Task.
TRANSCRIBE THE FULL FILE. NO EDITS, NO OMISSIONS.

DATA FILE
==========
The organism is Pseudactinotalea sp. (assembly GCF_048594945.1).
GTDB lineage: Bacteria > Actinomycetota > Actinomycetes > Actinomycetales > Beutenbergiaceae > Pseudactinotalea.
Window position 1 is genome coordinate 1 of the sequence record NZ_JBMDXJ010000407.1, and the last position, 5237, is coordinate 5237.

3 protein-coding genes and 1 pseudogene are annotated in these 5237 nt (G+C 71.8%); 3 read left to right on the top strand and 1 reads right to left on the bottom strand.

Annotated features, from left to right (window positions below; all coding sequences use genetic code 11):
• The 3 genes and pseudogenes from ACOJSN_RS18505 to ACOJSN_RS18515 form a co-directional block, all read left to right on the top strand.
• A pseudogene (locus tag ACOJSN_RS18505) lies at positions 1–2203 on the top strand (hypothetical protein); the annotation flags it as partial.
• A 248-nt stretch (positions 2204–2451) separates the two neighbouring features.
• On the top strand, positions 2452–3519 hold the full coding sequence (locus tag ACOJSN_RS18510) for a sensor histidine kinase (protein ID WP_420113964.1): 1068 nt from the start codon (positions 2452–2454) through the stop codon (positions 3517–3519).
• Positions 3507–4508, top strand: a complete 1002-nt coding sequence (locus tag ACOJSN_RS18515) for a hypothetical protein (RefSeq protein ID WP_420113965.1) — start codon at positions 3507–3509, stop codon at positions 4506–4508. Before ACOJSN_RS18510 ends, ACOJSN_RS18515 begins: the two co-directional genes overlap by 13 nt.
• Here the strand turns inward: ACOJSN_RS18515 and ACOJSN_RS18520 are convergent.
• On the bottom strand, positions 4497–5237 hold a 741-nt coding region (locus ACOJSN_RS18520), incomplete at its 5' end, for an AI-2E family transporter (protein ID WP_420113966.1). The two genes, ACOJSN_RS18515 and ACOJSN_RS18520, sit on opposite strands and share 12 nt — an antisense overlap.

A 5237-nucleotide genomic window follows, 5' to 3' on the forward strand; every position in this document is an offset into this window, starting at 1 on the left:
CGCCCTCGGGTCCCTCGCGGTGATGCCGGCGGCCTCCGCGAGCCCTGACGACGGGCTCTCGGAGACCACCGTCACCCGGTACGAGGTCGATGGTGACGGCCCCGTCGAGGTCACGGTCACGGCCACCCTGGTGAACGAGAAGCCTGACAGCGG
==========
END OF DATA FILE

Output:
The organism is Pseudactinotalea sp. (assembly GCF_048594945.1).
GTDB lineage: Bacteria > Actinomycetota > Actinomycetes > Actinomycetales > Beutenbergiaceae > Pseudactinotalea.
Window position 1 is genome coordinate 1 of the sequence record NZ_JBMDXJ010000407.1, and the last position, 5237, is coordinate 5237.

3 protein-coding genes and 1 pseudogene are annotated in these 5237 nt (G+C 71.8%); 3 read left to right on the top strand and 1 reads right to left on the bottom strand.

Annotated features, from left to right (window positions below; all coding sequences use genetic code 11):
• The 3 genes and pseudogenes from ACOJSN_RS18505 to ACOJSN_RS18515 form a co-directional block, all read left to right on the top strand.
• A pseudogene (locus tag ACOJSN_RS18505) lies at positions 1–2203 on the top strand (hypothetical protein); the annotation flags it as partial.
• A 248-nt stretch (positions 2204–2451) separates the two neighbouring features.
• On the top strand, positions 2452–3519 hold the full coding sequence (locus tag ACOJSN_RS18510) for a sensor histidine kinase (protein ID WP_420113964.1): 1068 nt from the start codon (positions 2452–2454) through the stop codon (positions 3517–3519).
• Positions 3507–4508, top strand: a complete 1002-nt coding sequence (locus tag ACOJSN_RS18515) for a hypothetical protein (RefSeq protein ID WP_420113965.1) — start codon at positions 3507–3509, stop codon at positions 4506–4508. Before ACOJSN_RS18510 ends, ACOJSN_RS18515 begins: the two co-directional genes overlap by 13 nt.
• Here the strand turns inward: ACOJSN_RS18515 and ACOJSN_RS18520 are convergent.
• On the bottom strand, positions 4497–5237 hold a 741-nt coding region (locus ACOJSN_RS18520), incomplete at its 5' end, for an AI-2E family transporter (protein ID WP_420113966.1). The two genes, ACOJSN_RS18515 and ACOJSN_RS18520, sit on opposite strands and share 12 nt — an antisense overlap.

A 5237-nucleotide genomic window follows, 5' to 3' on the forward strand; every position in this document is an offset into this window, starting at 1 on the left:
CGCCCTCGGGTCCCTCGCGGTGATGCCGGCGGCCTCCGCGAGCCCTGACGACGGGCTCTCGGAGACCACCGTCACCCGGTACGAGGTCGATGGTGACGGCCCCGTCGAGGTCACGGTCACGGCCACCCTGGTGAACGAGAAGCCTGACAGCGG